Colleen McCracken: Yeah, absolutely. So, you know, I mean, there’s a whole world of professional boards. There are people that just serve on boards as their profession. So that tends to be more the publicly traded side of things.
Yury Nabokov: Is there a PhD and being a board member?
Colleen McCracken: You know, they’ve got years and years of experience and they just, they can make enough money on boards, that’s a good career move to some degree. But on the board of advisors side, I’ve seen everything. I mean, at Moser we had paid board members. I think most of what I see are paid board members and they’re typically paid by meeting. So you’re not paying when you call them in between meetings. They’re not getting paid for that, but they are getting paid for every board meeting they attend. And it’s hard to say the range because I really think it depends on the size of the business. Larger businesses, obviously their board members are earning higher board fees.
Rich Brooks: Can you give us a range? I don’t want to put you on the spot, but just for people who are listening, a small company – which is most of Maine – 10 or less employees versus maybe a company that’s 50 or more employees, what’s a ballpark that we should be thinking of per board member, per meeting? And I’m guessing quarterly meetings, maybe?
Colleen McCracken: Yeah, mostly quarterly. Sometimes the board will meet monthly when they’re first getting started, just to get, you know, just to get them up to speed. But typically quarterly. I would say a minimum for a small company, somewhere between $500 and $1,000 per board meeting, per board member.
I would say that when you start getting into some medium-sized type companies, you’re probably looking at $1,500 to $2,000 per board meeting, per member. So I think it really, really depends. I mean, sometimes it has a lot to do with how often you’re meeting. So some companies want to meet monthly and if that’s okay, that’s the case, then obviously that fee might be a little bit less. But that’s kind of the range that I’ve seen.
And then obviously when you get into the board of directors side of things, it’s much more. I mean I’ve seen some boards of directors pay a board member $5,000 to $10,000 per meeting. So that’s sort of the varying size of what that can look like.
Yury Nabokov: Colleen, this is exciting. This is very interesting, the price range. But as a business owner, how can I put a kind of a KPI or some kind of metric to say that, okay, I’m paying these guys X, Y, and Z, what am I getting in return? Like, I’m being asked, I’m getting all these questions, but what’s the outcome of this question?
Colleen McCracken: What’s the ROI, right? Yes, absolutely. You know, I’m a firm believer – and we can talk about this a little bit, too – is that board members need to provide the expertise that the business owner is looking for. I believe in doing board reviews, I believe in doing board assessments, and that’s done by a group of people.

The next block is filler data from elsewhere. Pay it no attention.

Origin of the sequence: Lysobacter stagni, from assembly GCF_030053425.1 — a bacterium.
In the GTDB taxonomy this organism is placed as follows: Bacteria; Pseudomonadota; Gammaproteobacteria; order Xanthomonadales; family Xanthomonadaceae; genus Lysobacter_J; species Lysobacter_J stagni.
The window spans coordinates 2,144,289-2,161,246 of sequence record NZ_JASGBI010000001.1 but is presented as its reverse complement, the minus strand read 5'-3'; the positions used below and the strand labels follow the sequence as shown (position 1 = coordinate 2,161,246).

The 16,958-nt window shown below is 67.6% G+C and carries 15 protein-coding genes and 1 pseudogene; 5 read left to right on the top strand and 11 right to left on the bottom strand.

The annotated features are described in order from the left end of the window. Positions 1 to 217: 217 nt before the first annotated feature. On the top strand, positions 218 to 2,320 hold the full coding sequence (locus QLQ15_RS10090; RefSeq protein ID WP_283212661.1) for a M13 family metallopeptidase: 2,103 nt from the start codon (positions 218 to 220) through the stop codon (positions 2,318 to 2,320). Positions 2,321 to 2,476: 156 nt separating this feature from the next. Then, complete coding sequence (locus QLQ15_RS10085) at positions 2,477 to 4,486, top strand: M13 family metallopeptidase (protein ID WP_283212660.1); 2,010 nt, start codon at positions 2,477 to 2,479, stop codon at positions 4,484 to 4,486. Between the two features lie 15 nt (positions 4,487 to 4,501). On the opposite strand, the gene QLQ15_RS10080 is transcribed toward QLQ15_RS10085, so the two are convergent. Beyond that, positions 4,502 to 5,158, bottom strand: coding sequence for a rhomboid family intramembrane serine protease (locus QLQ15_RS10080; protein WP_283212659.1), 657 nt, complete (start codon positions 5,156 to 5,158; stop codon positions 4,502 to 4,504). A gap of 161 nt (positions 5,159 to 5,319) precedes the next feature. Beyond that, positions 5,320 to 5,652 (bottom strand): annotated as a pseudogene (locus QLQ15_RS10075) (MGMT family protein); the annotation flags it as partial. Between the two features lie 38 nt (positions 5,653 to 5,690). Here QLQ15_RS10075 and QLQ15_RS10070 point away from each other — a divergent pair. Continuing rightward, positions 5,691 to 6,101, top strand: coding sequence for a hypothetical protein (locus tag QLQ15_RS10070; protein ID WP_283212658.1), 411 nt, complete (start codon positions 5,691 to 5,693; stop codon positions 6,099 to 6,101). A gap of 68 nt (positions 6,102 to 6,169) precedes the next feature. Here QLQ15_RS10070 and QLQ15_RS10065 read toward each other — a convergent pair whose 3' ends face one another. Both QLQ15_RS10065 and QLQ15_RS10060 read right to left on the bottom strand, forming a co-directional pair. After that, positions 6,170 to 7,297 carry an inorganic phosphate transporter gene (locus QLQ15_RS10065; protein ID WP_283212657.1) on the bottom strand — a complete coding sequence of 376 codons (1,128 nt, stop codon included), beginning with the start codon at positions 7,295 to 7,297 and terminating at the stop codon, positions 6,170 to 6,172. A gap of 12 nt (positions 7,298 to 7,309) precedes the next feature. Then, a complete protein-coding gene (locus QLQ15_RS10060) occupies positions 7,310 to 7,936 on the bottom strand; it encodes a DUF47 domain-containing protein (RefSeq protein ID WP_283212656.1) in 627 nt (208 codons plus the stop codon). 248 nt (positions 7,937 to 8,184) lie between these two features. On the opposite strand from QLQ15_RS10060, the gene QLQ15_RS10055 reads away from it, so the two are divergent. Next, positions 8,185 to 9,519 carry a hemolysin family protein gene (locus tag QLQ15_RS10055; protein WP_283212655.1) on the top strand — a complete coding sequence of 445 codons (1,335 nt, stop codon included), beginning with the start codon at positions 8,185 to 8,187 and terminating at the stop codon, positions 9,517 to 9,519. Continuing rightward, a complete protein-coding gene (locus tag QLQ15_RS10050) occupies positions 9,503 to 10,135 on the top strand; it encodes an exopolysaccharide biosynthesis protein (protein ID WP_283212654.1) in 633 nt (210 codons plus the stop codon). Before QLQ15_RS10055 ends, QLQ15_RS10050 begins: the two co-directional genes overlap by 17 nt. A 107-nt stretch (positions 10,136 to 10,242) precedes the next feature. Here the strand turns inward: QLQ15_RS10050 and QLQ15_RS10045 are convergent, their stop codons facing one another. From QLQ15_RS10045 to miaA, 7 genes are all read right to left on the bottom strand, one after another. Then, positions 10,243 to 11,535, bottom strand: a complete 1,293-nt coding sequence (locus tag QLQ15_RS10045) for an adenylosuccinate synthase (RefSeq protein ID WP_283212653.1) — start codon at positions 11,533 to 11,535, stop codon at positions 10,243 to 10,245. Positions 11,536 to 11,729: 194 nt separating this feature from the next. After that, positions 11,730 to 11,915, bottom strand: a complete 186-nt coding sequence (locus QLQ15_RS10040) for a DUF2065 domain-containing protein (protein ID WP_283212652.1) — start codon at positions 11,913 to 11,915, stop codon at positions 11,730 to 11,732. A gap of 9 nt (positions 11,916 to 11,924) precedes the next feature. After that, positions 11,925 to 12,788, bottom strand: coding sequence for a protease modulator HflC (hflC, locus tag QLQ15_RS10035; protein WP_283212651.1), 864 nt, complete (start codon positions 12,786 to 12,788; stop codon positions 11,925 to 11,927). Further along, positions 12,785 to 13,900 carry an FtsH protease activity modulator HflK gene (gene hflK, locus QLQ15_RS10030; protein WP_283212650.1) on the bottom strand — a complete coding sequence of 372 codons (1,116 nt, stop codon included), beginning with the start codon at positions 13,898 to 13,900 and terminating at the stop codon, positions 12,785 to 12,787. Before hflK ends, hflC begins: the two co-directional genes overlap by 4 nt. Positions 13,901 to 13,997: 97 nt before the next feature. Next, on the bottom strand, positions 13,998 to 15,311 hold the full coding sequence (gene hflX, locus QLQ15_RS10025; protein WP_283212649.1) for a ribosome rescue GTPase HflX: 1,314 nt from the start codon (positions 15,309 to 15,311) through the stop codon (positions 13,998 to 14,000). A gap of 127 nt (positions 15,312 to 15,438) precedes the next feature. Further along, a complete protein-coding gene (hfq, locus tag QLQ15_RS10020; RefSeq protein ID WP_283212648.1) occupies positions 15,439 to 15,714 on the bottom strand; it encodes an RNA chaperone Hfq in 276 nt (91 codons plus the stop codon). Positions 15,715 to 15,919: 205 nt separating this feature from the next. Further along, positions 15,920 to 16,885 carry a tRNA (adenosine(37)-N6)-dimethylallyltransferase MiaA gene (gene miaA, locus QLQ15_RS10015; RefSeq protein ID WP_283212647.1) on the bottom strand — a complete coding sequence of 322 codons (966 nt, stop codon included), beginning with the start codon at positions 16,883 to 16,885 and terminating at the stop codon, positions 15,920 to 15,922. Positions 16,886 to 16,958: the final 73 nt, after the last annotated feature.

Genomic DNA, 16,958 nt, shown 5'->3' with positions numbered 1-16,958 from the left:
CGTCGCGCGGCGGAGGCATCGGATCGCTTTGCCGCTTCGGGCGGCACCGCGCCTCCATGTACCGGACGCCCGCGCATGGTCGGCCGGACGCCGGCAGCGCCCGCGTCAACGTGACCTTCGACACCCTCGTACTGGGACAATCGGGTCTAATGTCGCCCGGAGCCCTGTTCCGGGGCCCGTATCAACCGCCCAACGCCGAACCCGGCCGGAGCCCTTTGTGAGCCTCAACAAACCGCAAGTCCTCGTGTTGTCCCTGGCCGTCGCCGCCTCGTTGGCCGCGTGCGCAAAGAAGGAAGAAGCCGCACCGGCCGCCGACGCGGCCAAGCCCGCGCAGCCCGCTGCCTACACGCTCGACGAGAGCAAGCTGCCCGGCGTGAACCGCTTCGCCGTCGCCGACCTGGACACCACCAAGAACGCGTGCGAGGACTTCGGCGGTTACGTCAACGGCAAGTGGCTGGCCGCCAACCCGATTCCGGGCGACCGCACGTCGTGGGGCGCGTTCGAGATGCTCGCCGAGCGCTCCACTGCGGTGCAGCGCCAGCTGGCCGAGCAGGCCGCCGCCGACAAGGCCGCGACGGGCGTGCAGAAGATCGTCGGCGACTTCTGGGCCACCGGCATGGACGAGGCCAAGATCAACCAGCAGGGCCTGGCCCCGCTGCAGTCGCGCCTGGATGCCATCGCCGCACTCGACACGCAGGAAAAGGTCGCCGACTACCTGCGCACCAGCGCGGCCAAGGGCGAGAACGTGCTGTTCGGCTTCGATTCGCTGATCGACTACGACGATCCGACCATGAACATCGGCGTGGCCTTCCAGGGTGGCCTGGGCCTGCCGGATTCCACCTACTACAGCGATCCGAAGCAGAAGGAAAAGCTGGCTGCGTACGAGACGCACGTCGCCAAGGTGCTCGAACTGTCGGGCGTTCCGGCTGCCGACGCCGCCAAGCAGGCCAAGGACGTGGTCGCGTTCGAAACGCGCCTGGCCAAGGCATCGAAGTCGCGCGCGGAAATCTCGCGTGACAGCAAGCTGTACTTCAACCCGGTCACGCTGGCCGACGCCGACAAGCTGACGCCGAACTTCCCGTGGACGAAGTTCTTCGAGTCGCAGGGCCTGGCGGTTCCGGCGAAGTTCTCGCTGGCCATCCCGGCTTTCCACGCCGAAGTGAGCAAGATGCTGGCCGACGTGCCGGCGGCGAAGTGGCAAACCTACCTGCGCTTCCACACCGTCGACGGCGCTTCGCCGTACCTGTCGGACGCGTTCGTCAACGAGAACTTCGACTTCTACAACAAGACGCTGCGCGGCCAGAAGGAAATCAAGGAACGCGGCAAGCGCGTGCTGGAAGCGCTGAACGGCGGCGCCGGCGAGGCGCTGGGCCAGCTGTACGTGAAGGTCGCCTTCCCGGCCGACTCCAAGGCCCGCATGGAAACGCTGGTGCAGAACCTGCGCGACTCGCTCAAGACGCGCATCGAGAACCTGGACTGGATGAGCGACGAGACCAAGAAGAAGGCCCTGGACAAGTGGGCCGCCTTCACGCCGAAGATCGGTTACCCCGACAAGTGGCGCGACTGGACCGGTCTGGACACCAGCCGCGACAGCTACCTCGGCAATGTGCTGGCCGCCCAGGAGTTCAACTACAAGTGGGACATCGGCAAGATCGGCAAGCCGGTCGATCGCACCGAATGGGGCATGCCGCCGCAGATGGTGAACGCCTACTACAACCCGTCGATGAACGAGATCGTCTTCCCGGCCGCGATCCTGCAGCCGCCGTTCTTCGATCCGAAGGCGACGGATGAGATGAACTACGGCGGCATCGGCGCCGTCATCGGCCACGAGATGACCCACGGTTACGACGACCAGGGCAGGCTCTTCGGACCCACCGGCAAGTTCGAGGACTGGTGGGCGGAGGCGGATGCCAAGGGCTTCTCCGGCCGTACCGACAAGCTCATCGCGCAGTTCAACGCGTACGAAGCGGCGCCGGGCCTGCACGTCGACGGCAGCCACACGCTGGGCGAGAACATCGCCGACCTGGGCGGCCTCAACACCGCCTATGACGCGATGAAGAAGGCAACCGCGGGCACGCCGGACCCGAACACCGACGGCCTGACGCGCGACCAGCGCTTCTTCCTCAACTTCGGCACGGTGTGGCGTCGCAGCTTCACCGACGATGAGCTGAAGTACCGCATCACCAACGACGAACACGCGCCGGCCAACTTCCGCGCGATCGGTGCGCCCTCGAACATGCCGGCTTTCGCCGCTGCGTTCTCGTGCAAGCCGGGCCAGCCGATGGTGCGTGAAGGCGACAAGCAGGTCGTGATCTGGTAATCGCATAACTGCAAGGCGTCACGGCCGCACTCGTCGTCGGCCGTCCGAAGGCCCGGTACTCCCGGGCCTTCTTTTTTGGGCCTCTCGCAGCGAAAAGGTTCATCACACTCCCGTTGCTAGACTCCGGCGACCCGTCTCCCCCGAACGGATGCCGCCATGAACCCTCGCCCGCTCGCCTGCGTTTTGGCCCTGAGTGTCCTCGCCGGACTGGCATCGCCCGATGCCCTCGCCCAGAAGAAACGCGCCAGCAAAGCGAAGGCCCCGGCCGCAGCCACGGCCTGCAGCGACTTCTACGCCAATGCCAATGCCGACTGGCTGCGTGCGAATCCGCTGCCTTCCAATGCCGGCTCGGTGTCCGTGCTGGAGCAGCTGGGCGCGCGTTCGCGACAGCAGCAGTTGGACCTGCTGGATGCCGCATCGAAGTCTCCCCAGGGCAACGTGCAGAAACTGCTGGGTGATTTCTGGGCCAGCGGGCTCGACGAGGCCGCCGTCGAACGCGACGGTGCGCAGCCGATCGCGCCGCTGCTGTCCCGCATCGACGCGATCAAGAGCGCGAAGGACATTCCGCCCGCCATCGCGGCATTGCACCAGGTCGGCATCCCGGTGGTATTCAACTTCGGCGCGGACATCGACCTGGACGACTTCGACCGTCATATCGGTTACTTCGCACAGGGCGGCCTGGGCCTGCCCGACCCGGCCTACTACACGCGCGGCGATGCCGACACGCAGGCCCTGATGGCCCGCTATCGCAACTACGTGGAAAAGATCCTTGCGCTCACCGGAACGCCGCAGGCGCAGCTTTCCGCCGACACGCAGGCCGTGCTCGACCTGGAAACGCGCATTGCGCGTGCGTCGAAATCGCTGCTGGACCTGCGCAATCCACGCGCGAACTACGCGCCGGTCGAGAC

I believe that when you set up a board, there has to be very clear expectations of what you expect. Um, because if you don’t. There will be, you know, there’ll be questions about, well, I didn’t know, that’s what you expected of me. There needs to be very clear expectations.
And the other thing is every board is different around what they’re looking for in a board member. I think the larger the company and the more sophisticated the company is, I would say the board is probably more involved with long-term strategic planning, that type of work. Whereas a smaller company with a smaller organization is probably looking for, you know, that area where you are talking about some type of operational support, um, while also looking at sort of forward looking, looking types of things like strategic planning, but more.
You know, I’ve seen boards that are involved in hiring and firing situations. I’ve seen boards that are involved in compensation. Actually, a lot of boards are involved with developing compensation. So expectations have to be set and then evaluations need to be done, Yury, to make sure that board members are meeting those expectations.
I also believe in term limits, setting a term limit. And maybe you start with a year initially just because you want to make sure everybody’s onboarding and really providing what you’re expecting. And then typically you’ll see 2-3 year term commitments after that. So early on really setting that expectation up front and then measuring that performance and making sure that works is a very important part of the beginning process.
Yury Nabokov: Awesome. I appreciate that. You mentioned the word ‘expectations’ several times, and I want to have a kind of understanding about the expectations for running a board meeting. What does it look like? How often should we hold them and how do I, as the business owner, should prep for one so they can have a successful meeting?
Colleen McCracken: Great question. Because I do think this is sometimes where things can go awry. As I said earlier, you’ve got to have some of the business processes in place. You have to have metrics. You talked about KPIs, you’ve got to have performance to plan, you’ve got to have performance to last year. You have to know how your sales channel is doing. If you have different types of sales activities, how am I doing to plan? How am I doing compared to last year? There’s a fundamental level of information sharing that has to happen in order for a board to be able to be successful. So I think that making sure that those things are in place is important.